Daphne Kingma: Yes. When we’re operating at that soulful, you know, love energy level, we’re much more concerned with a deeper experience of love than just simply having our needs met, or just simply negotiating the tasks of daily life. And so they’re energetic qualities that allow us to experience this soul level, and they are, I’ll just kind of list them off: one is self-awareness. One is aliveness. One is realism. One is honesty. Another is generosity. Empathy. Forgiveness, and Thanksgiving. And Joy and Consecration. And these qualities as you see, they’re not about, you know, kind of getting what you want, they’re qualities that we bask in and offer. And I think the very first one that I like to talk about is self-awareness, because it’s like if we’re psychologically unaware, everything we do in relationship is going to be to try on an unconscious level to get our needs met. But the more self-aware we can be, ok, I’m this kind of person, I’m a – you know – I’m an anxious, emotion-denying person because I had two parents who were alcoholics, the more we have that self awareness the more we can step out of the container that was built by those circumstances and say, “ok, I am that person and I pause and take note of that, and I look across at you, and I move myself to the place of apprehending you with love.” And so, basically if you’re not self-aware – to put it very simply – your emotional issues drive your life. They drive it nonstop. And so the very first quality that I list here as a soulful quality is self-awareness, because that opens the door for a deeper level of connection and experience of the other.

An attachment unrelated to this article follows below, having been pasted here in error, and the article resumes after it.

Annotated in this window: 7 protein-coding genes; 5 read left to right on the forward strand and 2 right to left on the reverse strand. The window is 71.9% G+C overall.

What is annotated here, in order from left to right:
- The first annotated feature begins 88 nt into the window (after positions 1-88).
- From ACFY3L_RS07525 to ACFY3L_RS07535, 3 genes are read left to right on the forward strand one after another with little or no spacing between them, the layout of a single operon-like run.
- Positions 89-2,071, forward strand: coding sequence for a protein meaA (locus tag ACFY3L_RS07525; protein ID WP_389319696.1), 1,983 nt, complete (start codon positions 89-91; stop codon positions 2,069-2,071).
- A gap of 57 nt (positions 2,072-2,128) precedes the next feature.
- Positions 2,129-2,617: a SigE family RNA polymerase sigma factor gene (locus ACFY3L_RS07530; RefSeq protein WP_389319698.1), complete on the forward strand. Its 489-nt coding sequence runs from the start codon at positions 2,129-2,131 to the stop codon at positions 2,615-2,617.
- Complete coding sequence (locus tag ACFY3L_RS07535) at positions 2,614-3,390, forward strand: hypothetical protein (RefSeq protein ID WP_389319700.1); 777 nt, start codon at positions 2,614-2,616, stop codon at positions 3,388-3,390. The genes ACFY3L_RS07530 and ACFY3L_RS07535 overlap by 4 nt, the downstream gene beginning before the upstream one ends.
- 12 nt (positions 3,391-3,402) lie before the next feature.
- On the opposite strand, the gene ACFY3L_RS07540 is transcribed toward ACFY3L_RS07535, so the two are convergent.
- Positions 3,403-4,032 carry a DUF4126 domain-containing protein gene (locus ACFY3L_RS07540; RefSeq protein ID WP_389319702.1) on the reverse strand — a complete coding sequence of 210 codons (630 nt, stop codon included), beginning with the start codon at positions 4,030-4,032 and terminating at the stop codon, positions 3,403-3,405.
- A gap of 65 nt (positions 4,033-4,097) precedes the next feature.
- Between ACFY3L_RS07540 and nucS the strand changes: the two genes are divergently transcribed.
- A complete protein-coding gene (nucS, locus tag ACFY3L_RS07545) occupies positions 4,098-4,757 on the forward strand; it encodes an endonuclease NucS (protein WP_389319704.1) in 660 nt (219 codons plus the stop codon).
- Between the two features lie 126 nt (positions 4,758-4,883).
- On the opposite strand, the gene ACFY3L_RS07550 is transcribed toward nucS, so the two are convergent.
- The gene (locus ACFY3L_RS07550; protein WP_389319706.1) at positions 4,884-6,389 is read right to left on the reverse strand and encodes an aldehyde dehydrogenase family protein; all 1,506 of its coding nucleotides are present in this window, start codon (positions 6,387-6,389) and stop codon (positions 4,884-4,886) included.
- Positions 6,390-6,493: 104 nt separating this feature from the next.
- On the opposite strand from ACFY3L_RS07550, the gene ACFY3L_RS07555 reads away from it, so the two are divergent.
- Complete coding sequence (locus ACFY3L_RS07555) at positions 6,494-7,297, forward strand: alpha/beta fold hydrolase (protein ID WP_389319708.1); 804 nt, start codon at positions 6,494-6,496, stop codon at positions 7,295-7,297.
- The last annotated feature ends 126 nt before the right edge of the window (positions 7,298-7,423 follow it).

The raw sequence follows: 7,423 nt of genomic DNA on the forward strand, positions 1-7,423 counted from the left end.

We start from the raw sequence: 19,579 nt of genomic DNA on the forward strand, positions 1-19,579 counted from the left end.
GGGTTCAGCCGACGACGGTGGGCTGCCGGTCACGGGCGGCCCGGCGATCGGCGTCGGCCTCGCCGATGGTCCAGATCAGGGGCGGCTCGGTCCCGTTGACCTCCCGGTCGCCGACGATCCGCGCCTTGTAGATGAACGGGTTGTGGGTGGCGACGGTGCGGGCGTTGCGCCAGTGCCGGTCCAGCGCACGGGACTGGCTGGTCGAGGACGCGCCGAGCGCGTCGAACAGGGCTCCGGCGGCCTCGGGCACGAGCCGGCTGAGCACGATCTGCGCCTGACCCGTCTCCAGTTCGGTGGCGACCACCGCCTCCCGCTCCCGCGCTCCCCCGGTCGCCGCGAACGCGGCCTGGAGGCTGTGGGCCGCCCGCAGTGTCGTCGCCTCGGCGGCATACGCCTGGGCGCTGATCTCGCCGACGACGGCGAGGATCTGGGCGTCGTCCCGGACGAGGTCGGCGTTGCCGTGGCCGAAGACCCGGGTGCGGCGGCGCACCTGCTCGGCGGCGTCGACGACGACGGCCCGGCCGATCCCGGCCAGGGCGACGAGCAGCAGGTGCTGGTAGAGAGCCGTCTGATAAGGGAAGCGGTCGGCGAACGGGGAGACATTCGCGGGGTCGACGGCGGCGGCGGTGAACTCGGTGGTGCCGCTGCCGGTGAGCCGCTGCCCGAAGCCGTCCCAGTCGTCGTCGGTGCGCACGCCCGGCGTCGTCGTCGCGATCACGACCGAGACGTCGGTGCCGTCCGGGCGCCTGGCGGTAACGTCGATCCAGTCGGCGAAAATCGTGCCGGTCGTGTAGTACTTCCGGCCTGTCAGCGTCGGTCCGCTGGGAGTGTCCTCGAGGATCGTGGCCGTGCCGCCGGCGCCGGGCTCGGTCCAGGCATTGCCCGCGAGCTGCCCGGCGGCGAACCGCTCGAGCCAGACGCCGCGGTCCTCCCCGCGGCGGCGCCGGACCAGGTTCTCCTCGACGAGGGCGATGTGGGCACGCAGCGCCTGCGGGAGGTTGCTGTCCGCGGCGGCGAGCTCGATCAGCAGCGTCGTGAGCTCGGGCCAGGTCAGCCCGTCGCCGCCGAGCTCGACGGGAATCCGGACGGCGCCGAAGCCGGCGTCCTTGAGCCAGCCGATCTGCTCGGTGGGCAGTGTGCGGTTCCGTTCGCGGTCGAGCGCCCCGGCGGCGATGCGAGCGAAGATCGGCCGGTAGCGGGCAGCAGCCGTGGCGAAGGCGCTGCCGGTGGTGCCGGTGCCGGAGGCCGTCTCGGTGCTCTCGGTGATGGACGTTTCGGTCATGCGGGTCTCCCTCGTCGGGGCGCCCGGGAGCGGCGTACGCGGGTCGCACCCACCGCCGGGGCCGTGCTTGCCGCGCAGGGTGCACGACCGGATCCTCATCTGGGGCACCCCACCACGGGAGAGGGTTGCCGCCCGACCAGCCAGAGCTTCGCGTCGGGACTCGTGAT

Chip August: As I read about your – talking about self-awareness, I noticed it had me thinking about an earlier book that you wrote, called Loving Yourself: Four Steps to a Happier You–

Daphne Kingma: Oh yes. Yes -  

Chip August: - And I really was sort of tying what you were saying about self-awareness to what you’ve also said about self-acceptance.